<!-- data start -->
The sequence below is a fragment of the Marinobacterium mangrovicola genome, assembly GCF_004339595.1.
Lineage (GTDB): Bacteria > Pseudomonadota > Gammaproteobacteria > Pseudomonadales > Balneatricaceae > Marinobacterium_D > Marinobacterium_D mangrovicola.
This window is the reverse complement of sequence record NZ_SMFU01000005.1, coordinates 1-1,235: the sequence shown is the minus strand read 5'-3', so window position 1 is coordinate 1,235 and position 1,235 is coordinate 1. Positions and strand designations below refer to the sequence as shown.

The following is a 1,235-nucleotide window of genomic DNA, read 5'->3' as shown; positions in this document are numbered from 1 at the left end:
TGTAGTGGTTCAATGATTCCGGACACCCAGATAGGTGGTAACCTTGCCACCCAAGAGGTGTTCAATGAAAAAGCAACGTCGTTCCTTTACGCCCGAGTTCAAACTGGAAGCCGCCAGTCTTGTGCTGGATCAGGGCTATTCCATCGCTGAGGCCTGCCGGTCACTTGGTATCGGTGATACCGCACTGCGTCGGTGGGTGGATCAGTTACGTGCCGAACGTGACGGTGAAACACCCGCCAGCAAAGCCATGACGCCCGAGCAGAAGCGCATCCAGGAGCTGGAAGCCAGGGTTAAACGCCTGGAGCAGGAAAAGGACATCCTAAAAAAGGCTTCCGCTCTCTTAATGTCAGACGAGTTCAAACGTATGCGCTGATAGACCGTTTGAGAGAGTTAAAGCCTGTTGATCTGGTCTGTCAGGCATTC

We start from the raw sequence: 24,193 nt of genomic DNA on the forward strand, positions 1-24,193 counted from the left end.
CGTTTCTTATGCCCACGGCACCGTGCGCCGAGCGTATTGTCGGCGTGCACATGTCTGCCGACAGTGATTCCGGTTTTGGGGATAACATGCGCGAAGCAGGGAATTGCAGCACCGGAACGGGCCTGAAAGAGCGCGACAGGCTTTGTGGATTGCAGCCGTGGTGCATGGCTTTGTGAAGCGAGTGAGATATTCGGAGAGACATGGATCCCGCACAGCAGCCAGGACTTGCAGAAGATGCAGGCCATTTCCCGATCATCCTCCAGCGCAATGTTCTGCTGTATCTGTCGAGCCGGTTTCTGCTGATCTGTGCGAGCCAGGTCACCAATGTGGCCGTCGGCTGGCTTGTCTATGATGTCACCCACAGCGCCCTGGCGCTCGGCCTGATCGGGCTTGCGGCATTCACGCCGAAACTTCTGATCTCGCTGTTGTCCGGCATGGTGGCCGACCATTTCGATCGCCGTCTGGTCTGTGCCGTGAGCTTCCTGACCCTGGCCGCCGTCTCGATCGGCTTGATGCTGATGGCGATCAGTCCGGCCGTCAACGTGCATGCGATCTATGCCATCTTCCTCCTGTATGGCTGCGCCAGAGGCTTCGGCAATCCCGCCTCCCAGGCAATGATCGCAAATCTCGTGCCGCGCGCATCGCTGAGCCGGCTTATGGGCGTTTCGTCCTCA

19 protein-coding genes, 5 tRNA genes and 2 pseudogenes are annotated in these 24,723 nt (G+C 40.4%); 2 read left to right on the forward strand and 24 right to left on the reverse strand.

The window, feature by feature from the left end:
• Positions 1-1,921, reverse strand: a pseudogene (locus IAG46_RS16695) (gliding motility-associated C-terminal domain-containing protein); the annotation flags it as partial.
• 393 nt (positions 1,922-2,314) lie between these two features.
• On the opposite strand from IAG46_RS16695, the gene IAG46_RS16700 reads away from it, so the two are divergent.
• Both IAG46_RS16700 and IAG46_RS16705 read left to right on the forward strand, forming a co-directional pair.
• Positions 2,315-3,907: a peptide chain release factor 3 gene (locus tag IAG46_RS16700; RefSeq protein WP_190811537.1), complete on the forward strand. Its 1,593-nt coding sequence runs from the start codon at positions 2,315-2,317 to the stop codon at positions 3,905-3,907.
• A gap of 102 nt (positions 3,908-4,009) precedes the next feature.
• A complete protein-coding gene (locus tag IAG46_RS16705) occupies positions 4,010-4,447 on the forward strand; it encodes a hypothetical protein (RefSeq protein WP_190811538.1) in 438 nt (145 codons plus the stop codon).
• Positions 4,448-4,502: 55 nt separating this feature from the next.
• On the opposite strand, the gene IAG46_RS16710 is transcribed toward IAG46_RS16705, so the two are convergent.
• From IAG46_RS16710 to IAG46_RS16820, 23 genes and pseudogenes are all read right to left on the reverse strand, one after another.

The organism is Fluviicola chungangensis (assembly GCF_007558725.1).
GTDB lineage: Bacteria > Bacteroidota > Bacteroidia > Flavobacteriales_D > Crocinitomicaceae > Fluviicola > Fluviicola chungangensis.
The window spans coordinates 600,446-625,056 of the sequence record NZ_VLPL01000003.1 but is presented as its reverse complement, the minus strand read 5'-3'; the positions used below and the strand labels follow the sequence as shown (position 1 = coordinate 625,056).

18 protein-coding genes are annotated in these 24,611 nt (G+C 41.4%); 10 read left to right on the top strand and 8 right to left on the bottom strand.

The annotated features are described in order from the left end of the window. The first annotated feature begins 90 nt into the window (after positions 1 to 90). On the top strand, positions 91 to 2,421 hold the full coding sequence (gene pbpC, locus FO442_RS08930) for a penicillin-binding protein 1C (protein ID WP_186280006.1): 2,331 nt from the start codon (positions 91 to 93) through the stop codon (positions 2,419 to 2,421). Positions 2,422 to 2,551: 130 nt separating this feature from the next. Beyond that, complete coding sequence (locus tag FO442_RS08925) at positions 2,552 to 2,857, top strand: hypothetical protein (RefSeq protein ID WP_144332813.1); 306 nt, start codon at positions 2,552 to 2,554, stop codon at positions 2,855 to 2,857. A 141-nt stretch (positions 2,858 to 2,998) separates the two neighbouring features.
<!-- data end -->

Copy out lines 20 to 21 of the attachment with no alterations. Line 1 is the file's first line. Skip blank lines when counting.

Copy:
The organism is Fluviicola chungangensis (assembly GCF_007558725.1).
GTDB lineage: Bacteria > Bacteroidota > Bacteroidia > Flavobacteriales_D > Crocinitomicaceae > Fluviicola > Fluviicola chungangensis.